A familiar presence on 1950s and 1960s TV, he worked on such crime series as Public Defender (1954), Hawaiian Eye (1959), Surfside 6 (1960), Perry Mason (1957), Burke's Law (1963) and such western series as The Life and Legend of Wyatt Earp (1955) (recurring part), The Lone Ranger (1949), Adventures of Wild Bill Hickok (1951), Laramie (1959), Sugarfoot (1957), Maverick (1957), Rawhide (1959), Gunsmoke (1955) and comedies including The Adventures of Ozzie and Harriet (1952), _"The Beverly Hillbillies" (1962)_ (qav). He also appeared in a touring production of "The Caine Mutiny Court Martial" starring Paul Douglas and Wendell Corey. The company ended abruptly when the liberal-minded Douglas, in a North Carolina interview, strongly criticized the conservative state and the resulting backlash forced the production's closure.

Brodie's later years were marred by drinking arrests. In the 1970s he made sporadic appearances, including a lead in the campy low-budget horror film The Giant Spider Invasion (1975) opposite Barbara Hale and a part in Delta Pi (1984) [aka "Mugsy's Girls"], which was written, produced and directed by son Kevin and was also his last film. He also provided voice work in commercials and showed up at nostalgia conventions, including The Knoxville Western Film Fair in 1991, less than a year before his death.

In 1973 Brodie married a third time, to Virginia Hefner, and they had a son Sean. Suffering from esophageal cancer and heart problems, Brodie died at age 72 on January 9, 1992, at a West Hills, California, hospital.

- IMDb Mini Biography By: Gary Brumburgh / gr-home@pacbell.net

Spouse (3)

Virginia Carol Hefner (16 April 1973 - 9 January 1992) (his death) (1 child)
Barbara Ann Stillwell Savitt (7 September 1950 - 1 April 1966) (divorced) (1 child)
Lois Andrews (14 October 1946 - 9 March 1950) (divorced)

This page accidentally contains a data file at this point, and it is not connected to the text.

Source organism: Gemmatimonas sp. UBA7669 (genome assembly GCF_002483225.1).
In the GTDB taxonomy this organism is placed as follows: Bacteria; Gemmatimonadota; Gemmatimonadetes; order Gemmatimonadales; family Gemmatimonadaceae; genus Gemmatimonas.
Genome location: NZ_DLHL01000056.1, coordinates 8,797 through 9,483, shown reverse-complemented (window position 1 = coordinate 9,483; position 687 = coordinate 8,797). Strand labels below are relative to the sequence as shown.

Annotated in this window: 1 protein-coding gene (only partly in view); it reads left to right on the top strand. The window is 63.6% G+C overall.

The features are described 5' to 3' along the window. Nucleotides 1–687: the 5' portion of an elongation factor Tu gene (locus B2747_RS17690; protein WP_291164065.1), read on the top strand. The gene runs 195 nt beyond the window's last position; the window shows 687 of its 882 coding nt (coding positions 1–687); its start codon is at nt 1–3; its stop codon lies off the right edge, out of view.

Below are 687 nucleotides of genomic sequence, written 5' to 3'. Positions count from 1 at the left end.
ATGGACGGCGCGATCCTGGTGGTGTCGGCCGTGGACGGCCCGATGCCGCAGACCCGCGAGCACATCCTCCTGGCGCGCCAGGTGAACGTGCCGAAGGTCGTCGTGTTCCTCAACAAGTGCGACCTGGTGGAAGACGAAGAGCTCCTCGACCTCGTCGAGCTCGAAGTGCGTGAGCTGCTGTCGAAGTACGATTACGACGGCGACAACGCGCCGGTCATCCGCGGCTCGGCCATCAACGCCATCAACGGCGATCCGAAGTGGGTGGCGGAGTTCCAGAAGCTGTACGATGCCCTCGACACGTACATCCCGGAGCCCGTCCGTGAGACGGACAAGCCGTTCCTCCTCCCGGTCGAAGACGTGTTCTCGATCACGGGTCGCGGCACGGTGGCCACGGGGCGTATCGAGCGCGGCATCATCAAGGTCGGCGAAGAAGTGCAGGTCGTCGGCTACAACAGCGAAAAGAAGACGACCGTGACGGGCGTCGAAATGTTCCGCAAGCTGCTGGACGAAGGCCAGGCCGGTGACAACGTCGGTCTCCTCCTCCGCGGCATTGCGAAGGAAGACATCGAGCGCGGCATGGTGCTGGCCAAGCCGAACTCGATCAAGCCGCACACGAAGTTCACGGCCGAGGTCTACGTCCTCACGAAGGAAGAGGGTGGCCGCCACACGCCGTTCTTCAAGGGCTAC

Trivia (6)

Father of director Kevin Brodie
Grandfather of actress Farren Monet.
John Stephens (Steve Brodie) reportedly adopted the name of Brooklyn bookmaker and daredevil Steve Brodie (1863-1901) who in 1886 claimed to have jumped off the Brooklyn Bridge in a publicity stunt.
Born and raised in Kansas, his father, Alexander Lewis Stephens, was from Ohio, and his mother, Lena Blanche Daugherty, was a native of Illinois. His father died when he was a year old.
According to an article by Laura Wagner on Steve in the movie magazine Films of the Golden Age, Spring 2014 issue, Steve was arrested in 1961 on drunk driving charges.

Personal Quotes (3)

I loved making pictures with Tim Holt. I particularly liked playing a villain. When people booed you and hated you for the way you performed, it meant you had done your job well. Those western pictures were fun, and Tim Holt and Richard Martin were great guys to work with.
[in 1991] Everybody wants to be a leading man . . . but early on I discovered it is much better to be a heavy because you work more. When a part was given to me, I went at it hard. If I had my life to live over again, I wouldn't change a thing. I've had a ball.
I couldn't get arrested in New York. Then I got an idea: why not come up with a name that people will remember and possibly even want to exploit? The next time I went to a tryout, I told the fella taking names that I was Steve Brodie. "Are you any relation to the guy who jumped off the Brooklyn Bridge?". "Yes", I answered. "He was my uncle. We're both considered the black sheep of the family". And the following morning I received a phone call telling me I had the job.

Salary (1)

Ladies Courageous (1944) $75 /week